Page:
Belt and Road Initiative: India, Pakistan can help in boosting positive spillover effects of Chinese investments
By adopting a people centered approach towards the development of the regions that fall under Belt and Road Initiative, India and Pakistan can help in boosting the positive spill over effects of Chinese investments including in areas such as employment, vocational skills development, labour training and technology transfer all of which have proven to contribute towards long-term sustainable growth.
This was according to the paper "Changing Dynamics of China-India Relations: CPEC and Prospects for Pakistan" written by Professor and founding Director Center For Public Policy and Governance FC College University Dr Saeed Shafqat and Saba Shaid, Research Fellow.
The paper was discussed during a dialogue on CPEC's opportunities for Pakistan. The dialogue was attended by Deputy Consul General, Chinese Consulate in Lahore Peng ZhengWu and the academicians and students in large numbers.
According to the paper Belt and Road Initiative inclusive of CPEC has provided a novel opportunity for nations to rethink the global economic and strategic order - an innovative synergy of geo-economic factors superseding geo-political consideration is already panning out. CPEC remains and must be sustained as an economic opportunity and not a strategic or threat to any one included India.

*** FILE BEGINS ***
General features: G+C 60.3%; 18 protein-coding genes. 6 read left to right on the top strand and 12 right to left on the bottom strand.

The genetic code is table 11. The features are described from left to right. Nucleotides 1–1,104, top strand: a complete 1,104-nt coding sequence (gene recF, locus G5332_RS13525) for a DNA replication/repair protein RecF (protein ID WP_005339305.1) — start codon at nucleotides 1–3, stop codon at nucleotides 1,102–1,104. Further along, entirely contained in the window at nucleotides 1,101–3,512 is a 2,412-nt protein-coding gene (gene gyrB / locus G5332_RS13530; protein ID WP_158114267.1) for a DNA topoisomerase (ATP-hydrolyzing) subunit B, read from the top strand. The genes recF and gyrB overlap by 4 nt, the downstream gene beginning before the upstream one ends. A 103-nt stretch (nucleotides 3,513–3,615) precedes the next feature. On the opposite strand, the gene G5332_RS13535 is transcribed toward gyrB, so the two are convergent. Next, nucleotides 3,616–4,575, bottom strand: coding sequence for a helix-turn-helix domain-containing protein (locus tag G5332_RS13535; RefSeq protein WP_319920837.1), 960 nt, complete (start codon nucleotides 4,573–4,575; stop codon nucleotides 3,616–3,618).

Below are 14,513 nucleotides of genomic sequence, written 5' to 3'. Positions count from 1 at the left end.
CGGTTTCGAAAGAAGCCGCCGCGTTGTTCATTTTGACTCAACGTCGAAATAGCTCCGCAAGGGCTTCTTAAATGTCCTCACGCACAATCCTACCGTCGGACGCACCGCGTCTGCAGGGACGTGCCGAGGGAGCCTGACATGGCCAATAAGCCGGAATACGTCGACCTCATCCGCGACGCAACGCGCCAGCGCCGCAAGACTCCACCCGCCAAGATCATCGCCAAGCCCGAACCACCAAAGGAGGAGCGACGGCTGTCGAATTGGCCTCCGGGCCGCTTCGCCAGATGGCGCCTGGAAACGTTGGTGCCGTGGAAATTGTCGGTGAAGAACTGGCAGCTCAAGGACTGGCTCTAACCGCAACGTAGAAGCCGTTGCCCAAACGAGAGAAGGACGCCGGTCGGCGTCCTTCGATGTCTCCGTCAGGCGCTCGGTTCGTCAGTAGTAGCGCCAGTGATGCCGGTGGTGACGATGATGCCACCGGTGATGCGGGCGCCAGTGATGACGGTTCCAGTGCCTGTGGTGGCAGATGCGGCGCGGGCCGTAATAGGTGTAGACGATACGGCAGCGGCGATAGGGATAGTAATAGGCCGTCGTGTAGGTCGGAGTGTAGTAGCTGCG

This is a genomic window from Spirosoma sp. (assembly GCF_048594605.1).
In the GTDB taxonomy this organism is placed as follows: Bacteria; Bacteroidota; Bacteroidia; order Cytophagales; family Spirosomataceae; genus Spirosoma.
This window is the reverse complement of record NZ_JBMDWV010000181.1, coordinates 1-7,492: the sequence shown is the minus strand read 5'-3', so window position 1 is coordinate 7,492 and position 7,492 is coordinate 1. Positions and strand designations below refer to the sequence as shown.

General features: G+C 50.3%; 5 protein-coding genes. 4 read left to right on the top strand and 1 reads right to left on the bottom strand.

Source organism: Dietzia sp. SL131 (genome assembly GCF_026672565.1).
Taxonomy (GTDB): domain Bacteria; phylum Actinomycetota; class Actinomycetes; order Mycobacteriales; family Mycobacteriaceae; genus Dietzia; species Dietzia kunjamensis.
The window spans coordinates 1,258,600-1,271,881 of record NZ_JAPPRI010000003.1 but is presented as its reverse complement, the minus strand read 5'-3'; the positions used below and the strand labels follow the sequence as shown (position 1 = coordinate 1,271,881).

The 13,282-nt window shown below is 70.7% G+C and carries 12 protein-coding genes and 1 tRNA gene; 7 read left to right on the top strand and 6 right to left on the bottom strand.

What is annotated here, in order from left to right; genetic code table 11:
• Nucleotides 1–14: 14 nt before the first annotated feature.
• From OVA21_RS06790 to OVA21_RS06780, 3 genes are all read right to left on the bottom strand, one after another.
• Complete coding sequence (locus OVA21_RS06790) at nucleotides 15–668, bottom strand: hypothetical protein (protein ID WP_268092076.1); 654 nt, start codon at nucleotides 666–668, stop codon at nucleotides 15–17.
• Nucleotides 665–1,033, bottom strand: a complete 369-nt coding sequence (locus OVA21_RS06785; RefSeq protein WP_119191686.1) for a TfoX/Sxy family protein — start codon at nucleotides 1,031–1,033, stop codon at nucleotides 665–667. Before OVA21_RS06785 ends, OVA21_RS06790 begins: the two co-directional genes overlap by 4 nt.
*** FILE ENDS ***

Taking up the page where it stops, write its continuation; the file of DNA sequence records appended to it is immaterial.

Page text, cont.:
It might help India to see the CPEC as a business model that is a political and regional, rather than a bilateral diplomatic initiative between China and Pakistan.
Dr Saeed Shafqat and Saba Shahid explore some of these questions and evaluate the role of India in determining how the Belt & Road initiative (BRI) will enfold in South Asia. As CPEC unfolds, China's biggest challenge in South Asia would be managing India-Pakistan relations, yet primary responsibility for this lies with the two nations themselves.
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